Why did I take the day off to do these things? Because I’m so on top of it all? Because I’m practicing work-life balance? Because it was in my planner? Not exactly. The things I’m taking care of today are the things causing me to wake in a sweat, sick to my stomach, sure that I’ll end in ruin if I don’t get them done. Because, napkins got to match, you know?
Last fall I decided to be intentional about big personal projects, to be really honest with myself about what a big project really was, and how, you know, you can’t just keep adding on and adding on. I limited myself to three big projects. One of them is my husband’s 50th birthday party, which is next weekend. I want it to be nice, like Southern girl nice, not like the casual get-togethers I usually throw where I might be asked, “You do realize you’re hosting this thing, right?” (Actual quote.) So, I’ve been in a bit of a panic about candles, cheese, dip, punch, balloons, tiered cakes, and also napkins.
At the same time, a friend has been in the hospital with sick newborn and I’ve been wondering if I was going to be the friend who shows up with the casserole, or just the friend who sends quippy texts because she’s uncomfortable about sick babies and other scary things. So, I made some food.
I got cranky at work this week because I was mad at myself for failing to get in front of a project that needed my attention. So I took some time for that, because I spend a lot of time at work and I don’t need to be mad at myself while I’m there, or when I’m home but still there.
And then there’s this book I’ve been working on since before the launch of the last one, the final edit of which is sitting in my inbox because I’m afraid of something. I’m not sure what yet. Maybe that the third time will not in fact be a charm. Maybe that my editor was just being nice all these months and this is the edit where she finally tells me what an idiot I’ve been, and oh by the way, “No one wants to hear about other peoples kids.” Maybe just because once the writing is done, and it really is done already, all the marketing begins and I know there’s just. So. Much.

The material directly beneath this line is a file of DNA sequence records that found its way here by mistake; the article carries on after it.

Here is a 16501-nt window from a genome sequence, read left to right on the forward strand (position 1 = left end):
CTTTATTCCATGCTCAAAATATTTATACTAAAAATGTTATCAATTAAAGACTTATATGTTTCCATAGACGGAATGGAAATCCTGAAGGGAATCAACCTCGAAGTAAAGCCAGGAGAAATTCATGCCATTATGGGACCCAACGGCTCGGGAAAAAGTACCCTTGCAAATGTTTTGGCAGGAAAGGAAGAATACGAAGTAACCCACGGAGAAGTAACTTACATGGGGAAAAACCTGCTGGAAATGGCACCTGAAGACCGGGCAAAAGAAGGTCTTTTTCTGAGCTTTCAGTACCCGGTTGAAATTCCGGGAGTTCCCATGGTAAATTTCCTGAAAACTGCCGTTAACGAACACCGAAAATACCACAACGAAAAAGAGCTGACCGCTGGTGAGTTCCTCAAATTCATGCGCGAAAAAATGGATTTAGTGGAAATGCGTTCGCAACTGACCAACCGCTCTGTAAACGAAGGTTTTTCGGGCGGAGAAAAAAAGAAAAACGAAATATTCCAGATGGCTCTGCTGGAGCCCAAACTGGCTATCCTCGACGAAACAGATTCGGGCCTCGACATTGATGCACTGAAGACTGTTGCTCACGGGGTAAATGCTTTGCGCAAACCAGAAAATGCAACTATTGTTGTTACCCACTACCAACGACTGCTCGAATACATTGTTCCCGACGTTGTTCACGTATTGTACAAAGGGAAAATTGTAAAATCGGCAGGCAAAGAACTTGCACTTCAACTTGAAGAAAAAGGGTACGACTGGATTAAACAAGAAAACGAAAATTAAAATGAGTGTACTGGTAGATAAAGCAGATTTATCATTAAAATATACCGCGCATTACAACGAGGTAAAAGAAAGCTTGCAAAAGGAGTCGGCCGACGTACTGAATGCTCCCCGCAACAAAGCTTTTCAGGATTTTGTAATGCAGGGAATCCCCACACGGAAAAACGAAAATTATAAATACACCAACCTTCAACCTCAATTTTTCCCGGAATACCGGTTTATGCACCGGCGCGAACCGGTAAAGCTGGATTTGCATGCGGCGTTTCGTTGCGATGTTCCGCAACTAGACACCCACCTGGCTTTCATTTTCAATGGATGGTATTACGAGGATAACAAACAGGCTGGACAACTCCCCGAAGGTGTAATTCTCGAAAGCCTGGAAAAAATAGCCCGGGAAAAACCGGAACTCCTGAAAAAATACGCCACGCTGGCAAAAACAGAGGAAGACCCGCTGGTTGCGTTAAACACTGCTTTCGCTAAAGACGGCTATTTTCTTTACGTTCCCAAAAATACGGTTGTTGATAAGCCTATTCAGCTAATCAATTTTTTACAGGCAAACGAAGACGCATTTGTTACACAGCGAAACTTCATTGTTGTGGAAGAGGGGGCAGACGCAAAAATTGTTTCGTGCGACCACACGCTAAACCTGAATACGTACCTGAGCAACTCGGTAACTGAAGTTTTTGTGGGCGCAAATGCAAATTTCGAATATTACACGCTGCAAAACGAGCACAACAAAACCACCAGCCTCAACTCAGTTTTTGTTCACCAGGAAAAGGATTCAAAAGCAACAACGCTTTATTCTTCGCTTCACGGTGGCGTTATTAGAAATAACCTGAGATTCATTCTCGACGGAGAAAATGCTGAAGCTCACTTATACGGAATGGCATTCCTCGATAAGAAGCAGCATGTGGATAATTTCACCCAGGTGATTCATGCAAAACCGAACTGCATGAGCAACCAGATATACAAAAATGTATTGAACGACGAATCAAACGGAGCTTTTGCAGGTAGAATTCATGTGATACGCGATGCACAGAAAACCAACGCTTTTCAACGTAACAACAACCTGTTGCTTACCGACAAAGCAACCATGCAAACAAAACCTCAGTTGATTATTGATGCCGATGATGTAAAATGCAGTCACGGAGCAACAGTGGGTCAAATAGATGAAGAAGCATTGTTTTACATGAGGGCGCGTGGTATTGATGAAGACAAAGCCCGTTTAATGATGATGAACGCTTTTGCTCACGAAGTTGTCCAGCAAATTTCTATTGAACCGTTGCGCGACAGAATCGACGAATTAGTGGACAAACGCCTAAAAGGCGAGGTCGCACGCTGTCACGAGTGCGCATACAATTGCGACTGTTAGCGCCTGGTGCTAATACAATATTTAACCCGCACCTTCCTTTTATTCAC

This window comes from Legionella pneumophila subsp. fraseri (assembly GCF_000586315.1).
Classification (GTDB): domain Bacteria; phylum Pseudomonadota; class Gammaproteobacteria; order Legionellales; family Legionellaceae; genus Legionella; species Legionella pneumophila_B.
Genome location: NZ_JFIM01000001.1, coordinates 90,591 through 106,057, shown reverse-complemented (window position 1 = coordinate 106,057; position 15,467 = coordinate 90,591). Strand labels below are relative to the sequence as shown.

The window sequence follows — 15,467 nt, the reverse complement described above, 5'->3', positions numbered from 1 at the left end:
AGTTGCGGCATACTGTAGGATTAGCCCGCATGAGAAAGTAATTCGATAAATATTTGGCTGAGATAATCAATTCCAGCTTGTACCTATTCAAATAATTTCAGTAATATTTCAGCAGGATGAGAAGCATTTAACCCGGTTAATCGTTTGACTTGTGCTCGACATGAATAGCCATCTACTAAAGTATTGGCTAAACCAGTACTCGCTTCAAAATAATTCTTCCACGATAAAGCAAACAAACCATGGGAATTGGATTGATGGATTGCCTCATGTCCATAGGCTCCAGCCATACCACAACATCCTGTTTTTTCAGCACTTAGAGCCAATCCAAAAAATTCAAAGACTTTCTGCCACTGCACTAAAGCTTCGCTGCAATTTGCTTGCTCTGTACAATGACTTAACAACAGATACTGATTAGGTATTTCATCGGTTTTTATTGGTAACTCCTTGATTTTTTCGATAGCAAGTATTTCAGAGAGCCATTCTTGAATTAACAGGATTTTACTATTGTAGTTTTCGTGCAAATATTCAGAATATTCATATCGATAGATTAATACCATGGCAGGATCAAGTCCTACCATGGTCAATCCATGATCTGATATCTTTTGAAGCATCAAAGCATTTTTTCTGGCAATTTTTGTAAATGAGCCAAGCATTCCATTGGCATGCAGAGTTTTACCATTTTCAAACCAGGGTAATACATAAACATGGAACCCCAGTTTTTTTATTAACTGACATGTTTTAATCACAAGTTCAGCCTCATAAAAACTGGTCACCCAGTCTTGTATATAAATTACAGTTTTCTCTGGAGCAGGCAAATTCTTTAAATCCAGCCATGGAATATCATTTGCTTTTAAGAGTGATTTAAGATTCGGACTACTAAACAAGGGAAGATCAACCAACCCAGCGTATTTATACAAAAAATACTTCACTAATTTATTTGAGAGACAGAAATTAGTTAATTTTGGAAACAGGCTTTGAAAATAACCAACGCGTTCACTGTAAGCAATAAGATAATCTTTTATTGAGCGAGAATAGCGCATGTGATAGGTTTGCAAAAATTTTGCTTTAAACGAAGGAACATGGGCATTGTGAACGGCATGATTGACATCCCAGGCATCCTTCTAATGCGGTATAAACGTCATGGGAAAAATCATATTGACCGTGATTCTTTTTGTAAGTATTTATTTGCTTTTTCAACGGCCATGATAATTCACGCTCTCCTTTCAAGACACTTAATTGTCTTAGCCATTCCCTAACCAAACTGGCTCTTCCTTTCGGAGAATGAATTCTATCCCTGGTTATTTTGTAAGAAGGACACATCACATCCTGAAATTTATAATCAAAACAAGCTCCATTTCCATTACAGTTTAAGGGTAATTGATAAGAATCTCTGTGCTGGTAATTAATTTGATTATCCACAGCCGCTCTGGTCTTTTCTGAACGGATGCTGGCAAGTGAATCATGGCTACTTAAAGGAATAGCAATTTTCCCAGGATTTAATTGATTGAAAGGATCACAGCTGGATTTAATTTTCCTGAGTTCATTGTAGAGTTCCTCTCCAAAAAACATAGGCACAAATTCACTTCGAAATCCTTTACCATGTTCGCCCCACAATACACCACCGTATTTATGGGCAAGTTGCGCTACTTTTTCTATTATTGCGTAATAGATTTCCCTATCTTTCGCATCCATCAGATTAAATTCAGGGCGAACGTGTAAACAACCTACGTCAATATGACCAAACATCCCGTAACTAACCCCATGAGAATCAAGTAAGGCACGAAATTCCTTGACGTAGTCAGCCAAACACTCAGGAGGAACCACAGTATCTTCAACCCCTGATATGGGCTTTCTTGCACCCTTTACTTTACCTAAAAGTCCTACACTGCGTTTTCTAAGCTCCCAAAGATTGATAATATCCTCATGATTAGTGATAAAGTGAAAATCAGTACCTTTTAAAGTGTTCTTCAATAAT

So yes, I am lucky to be in a position to take a day off so I can take care of all these things, and therefore keep my mental health in check. And yes, it’s all very wonderfully hard and I wouldn’t have it any other way. And yes, my time management skills would be strengthened by a stronger “no” reflex. But damn it, life is short and I want to do all the things.
You can have your life hacks, I’ll keep managing by panic attack*. And faking my balance.
*I reserve the right to use this term however I please. No offense intended to those who suffer actual, verifiable, medical, panic attacks.
Lela Davidson’s forthcoming book, Faking Balance: Adventures in Work and Life, will be released in September 2015.
Lela Davidson’s award-winning, best-selling essay collections. Short reads for busy moms who smile and smirk. Available on Amazon, Nook, iTunes and every other place books are sold. But probably not at your neighbor’s garage sale.